We love sleeping in a closet: Elizabeth and Derek's home tour

Guestpost by Elizabeth and Derek on Nov 2nd

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Upon entering our neighborhood for the first time, my friend asked me, "Liz, did we just enter the fashionable youth district?" and I laughed for ages. Capitol Hill is young, and filled with bars and restaurants, and has a hipster contingent, but it's also a fun, progressive, and pretty central neighborhood, with many nice old buildings and tons of local businesses.

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Check out the floorplan to make sense of the bed-closet and office-room.

Our flavor of offbeat is thrifty, crafty, and playful. Everything here is second (possibly third) hand. If it isn't from a thrift store, it's from the side of the road. If it isn't from the side of the road, we made it. I'd like to toot my own horn for a moment and say that I am the primary crafter. Derek is amazing in his willingness to be supportive with whatever I make, to be a sounding board for ideas, and for how he trustingly holds two pieces of wood together while I use a power tool very near his hands. And he usually checks in on my projects to tell me dinner is ready.

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I feel like I see a lot of "and then I got my boyfriend/husband/dad to handle this construction project" in the interior design world, so I wanted to be very clear that I do the construction work, and ladies, you can too!

The infinite list of crafts includes making our bed frame (and making it in the closet no less, because there's no way to get something that size in the closet once it's been made), reupholstering the dining nook and office chairs (and making new tops for the office ones), the weird creepy lamp on top of the bookcase, sewing curtains and pillow cases, the bike wheel chandelier, hacking a vanity into my desk with a piece of glass and some books for structural support when Rosie sits on the desk, painting the mural, and painting a great many other things.

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Rather have an office than a bedroom? Bedcloset for adults.

Our space is great. There aren't really many challenges with the structure of it. We're down to one closet, but we did that to ourselves, and are making do. Our biggest challenge actually comes from having no car and starting with no friends when we first moved to town. We have carried a lot of this furniture home ourselves, including some of the big pieces. It's easy to keep to the mantra "Only buy what you love" when you might be carrying that big pink couch home.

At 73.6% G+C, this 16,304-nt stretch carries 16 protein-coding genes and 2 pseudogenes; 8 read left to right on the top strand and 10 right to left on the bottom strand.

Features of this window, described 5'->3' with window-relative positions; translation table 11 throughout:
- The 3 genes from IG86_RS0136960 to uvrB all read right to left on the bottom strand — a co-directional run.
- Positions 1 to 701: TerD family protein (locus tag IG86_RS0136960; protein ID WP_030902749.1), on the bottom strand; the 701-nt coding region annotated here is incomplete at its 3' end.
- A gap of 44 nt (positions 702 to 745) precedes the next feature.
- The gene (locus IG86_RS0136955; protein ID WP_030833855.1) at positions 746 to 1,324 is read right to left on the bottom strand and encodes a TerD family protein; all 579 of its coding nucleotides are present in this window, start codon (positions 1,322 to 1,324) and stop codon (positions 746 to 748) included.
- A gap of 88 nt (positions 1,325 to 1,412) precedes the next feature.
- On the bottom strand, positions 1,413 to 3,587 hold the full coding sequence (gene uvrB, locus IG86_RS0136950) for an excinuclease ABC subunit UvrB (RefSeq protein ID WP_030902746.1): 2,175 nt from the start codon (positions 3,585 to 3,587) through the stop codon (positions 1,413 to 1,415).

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I really like the formal, classic touches of our 1929 building. Our iceboxes, hardwood floors, plaster walls, and milk delivery door are a fun backdrop for our playful style. Nothing's too strict, and anything that makes us laugh stays. Especially the tiny cat couch.

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Nothing makes me laugh as hard as the tiny cat couch.

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Lessons I've learned:

  1. You can use rooms for different things than their intended purpose!
  2. You can find anything at a thrift shop if you are patient, diligent, and measure before you leave the house.
  3. You can make anything with a sewing machine, a drill, and a power saw.

In the future, we'd like to get a big driftwood cat tree to put by the living room window, and probably some curtains for that window as well. Derek's become really into the idea of getting black out curtains and turning our living room into a camera obscura. We also want to build a Theremin to round out our weird musical instrument collection (the musical saw, the harmonium, some strangely strung guitars, and some more standard things like a keyboard and recorder).

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And eventually I'm going to have to learn how to reupholster the bigger things in our house.

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When it comes to your home, my advice is this:

If an idea makes you laugh, it's a good idea. Don't be a stick in the mud about whether it's tasteful. Don't get discouraged on what you think you're capable of; you can build basically anything and the internet is full of tutorials. Don't pay a lot of money for something; you'll see it in a thrift store the next day. Paint your walls.

And don't bring lilies into your home if you have cats.

The stuff we have to recommend:

First and foremost, we have to recommend Animal Talk Rescue in Seattle for providing the two biggest sources of joy in our home. Animal Talk is an excellent no-kill rescue in the Roosevelt district that doesn't shy away from older cats and hard cases (like our cats were). In particular, they did a great job of turning Gilda from an infectious ball of goo into a cat, and they went to a great deal of trouble to make sure she kept both eyes.

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We'd also like to recommend Metrix, our local create space, an amazing resource for anyone looking to do some more tool, 3D printer, or laser cutter-related crafts for their home, and Twice Sold Tales (a used book store is a valid home decorating source in a home with as many books as ours).

Enough advice. Show me the decor porn!

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About Elizabeth and Derek

Elizabeth is a costume and set designer, crafter, and semiotician, Derek is a physicist, political comentator, and bicycle mechanic. Unfortunately, they don't get paid for these things. They share their apartment with cats Rosencrantz and Guildenstern and goldfish Smokey and LB.